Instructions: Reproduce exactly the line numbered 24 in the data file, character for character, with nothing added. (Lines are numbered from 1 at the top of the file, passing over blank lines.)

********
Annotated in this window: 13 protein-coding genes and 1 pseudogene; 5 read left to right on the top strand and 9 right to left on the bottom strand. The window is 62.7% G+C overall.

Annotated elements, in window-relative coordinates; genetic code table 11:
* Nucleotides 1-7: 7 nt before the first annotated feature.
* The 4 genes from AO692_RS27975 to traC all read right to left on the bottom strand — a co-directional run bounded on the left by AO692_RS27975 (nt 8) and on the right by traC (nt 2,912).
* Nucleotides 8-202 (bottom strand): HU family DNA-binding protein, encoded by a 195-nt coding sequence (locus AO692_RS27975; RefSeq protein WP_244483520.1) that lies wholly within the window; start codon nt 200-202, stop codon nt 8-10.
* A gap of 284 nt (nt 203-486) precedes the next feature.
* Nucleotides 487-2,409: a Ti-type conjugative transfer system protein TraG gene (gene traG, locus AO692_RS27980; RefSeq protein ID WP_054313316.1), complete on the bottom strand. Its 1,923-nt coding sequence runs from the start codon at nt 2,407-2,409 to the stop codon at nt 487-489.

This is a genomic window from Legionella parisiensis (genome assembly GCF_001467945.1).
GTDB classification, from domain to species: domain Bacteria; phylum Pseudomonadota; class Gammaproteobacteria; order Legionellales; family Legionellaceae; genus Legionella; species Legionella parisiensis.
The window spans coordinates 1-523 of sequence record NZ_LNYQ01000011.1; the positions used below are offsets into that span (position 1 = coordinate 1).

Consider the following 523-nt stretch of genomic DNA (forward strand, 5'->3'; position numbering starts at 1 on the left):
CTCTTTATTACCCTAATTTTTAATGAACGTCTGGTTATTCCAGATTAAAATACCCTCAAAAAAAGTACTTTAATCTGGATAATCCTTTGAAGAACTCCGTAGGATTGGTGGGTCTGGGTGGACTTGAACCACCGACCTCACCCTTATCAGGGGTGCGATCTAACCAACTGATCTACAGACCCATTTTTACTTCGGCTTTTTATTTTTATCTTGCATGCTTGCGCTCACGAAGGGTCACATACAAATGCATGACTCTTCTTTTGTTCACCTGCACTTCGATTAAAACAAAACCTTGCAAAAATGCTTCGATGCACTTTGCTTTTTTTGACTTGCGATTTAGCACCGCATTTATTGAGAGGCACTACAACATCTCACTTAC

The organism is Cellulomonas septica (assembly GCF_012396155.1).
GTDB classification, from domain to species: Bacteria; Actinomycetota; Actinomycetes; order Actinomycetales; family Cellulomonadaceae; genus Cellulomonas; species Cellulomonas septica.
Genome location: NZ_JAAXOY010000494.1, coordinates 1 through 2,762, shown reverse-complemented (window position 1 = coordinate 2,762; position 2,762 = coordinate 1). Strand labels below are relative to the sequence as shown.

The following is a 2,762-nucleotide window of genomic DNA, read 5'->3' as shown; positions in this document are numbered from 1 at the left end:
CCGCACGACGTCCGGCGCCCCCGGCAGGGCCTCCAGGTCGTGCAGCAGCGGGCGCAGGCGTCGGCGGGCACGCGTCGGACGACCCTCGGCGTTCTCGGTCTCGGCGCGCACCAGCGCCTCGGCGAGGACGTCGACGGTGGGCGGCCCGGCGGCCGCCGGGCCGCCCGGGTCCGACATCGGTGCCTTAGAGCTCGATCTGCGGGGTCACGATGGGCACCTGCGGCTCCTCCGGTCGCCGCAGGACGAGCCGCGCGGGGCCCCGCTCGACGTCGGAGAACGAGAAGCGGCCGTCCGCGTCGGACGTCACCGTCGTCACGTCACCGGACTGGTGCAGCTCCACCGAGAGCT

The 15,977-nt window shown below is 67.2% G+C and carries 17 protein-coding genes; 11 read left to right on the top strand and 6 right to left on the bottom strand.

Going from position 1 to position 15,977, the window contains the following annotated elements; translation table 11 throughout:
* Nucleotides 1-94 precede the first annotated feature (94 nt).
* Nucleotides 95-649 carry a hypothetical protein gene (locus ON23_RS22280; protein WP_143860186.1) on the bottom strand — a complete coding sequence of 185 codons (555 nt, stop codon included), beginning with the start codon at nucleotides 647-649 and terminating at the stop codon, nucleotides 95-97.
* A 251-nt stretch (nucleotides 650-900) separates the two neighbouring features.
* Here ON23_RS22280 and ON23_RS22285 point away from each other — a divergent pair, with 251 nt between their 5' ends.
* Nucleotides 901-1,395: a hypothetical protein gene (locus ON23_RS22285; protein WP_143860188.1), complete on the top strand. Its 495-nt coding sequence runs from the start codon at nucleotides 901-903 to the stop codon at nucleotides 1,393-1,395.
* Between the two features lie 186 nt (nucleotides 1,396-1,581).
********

* Nucleotides 901-1,395: a hypothetical protein gene (locus ON23_RS22285; protein WP_143860188.1), complete on the top strand. Its 495-nt coding sequence runs from the start codon at nucleotides 901-903 to the stop codon at nucleotides 1,393-1,395.